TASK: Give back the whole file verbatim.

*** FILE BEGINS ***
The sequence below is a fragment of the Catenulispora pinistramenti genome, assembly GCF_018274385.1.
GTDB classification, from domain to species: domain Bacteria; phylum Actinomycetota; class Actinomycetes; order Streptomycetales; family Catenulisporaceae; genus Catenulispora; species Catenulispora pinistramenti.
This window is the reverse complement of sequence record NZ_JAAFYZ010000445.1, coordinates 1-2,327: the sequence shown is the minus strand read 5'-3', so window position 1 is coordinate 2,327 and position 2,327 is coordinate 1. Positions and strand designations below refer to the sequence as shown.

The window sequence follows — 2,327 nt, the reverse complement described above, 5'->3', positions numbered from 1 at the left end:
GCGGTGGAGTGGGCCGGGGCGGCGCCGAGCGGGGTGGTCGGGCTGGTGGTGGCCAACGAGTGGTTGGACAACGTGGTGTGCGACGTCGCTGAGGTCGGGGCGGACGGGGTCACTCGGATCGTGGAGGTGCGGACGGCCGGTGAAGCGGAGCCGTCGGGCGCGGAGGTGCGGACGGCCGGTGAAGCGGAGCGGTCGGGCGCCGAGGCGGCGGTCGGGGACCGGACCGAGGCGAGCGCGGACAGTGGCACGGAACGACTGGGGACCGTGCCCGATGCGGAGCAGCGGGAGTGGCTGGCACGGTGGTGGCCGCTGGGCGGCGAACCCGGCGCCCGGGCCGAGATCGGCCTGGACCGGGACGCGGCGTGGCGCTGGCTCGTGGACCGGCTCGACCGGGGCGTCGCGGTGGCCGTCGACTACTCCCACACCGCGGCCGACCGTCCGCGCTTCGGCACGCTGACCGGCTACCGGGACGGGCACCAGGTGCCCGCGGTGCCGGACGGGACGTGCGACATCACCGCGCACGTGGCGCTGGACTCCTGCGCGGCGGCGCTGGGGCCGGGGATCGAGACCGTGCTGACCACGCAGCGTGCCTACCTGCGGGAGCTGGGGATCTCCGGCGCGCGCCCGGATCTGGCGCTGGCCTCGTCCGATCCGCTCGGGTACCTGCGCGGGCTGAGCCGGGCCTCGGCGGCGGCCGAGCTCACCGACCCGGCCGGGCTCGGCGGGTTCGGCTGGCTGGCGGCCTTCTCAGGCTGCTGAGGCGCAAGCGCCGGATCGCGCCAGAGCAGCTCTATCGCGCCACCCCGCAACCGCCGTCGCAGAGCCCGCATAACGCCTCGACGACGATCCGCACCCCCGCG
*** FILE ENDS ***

The sequence below is a fragment of the Catenulispora pinistramenti genome, assembly GCF_018274385.1.
GTDB classification, from domain to species: domain Bacteria; phylum Actinomycetota; class Actinomycetes; order Streptomycetales; family Catenulisporaceae; genus Catenulispora; species Catenulispora pinistramenti.
This window is the reverse complement of sequence record NZ_JAAFYZ010000445.1, coordinates 1-2,327: the sequence shown is the minus strand read 5'-3', so window position 1 is coordinate 2,327 and position 2,327 is coordinate 1. Positions and strand designations below refer to the sequence as shown.

The window sequence follows — 2,327 nt, the reverse complement described above, 5'->3', positions numbered from 1 at the left end:
GCGGTGGAGTGGGCCGGGGCGGCGCCGAGCGGGGTGGTCGGGCTGGTGGTGGCCAACGAGTGGTTGGACAACGTGGTGTGCGACGTCGCTGAGGTCGGGGCGGACGGGGTCACTCGGATCGTGGAGGTGCGGACGGCCGGTGAAGCGGAGCCGTCGGGCGCGGAGGTGCGGACGGCCGGTGAAGCGGAGCGGTCGGGCGCCGAGGCGGCGGTCGGGGACCGGACCGAGGCGAGCGCGGACAGTGGCACGGAACGACTGGGGACCGTGCCCGATGCGGAGCAGCGGGAGTGGCTGGCACGGTGGTGGCCGCTGGGCGGCGAACCCGGCGCCCGGGCCGAGATCGGCCTGGACCGGGACGCGGCGTGGCGCTGGCTCGTGGACCGGCTCGACCGGGGCGTCGCGGTGGCCGTCGACTACTCCCACACCGCGGCCGACCGTCCGCGCTTCGGCACGCTGACCGGCTACCGGGACGGGCACCAGGTGCCCGCGGTGCCGGACGGGACGTGCGACATCACCGCGCACGTGGCGCTGGACTCCTGCGCGGCGGCGCTGGGGCCGGGGATCGAGACCGTGCTGACCACGCAGCGTGCCTACCTGCGGGAGCTGGGGATCTCCGGCGCGCGCCCGGATCTGGCGCTGGCCTCGTCCGATCCGCTCGGGTACCTGCGCGGGCTGAGCCGGGCCTCGGCGGCGGCCGAGCTCACCGACCCGGCCGGGCTCGGCGGGTTCGGCTGGCTGGCGGCCTTCTCAGGCTGCTGAGGCGCAAGCGCCGGATCGCGCCAGAGCAGCTCTATCGCGCCACCCCGCAACCGCCGTCGCAGAGCCCGCATAACGCCTCGACGACGATCCGCACCCCCGCG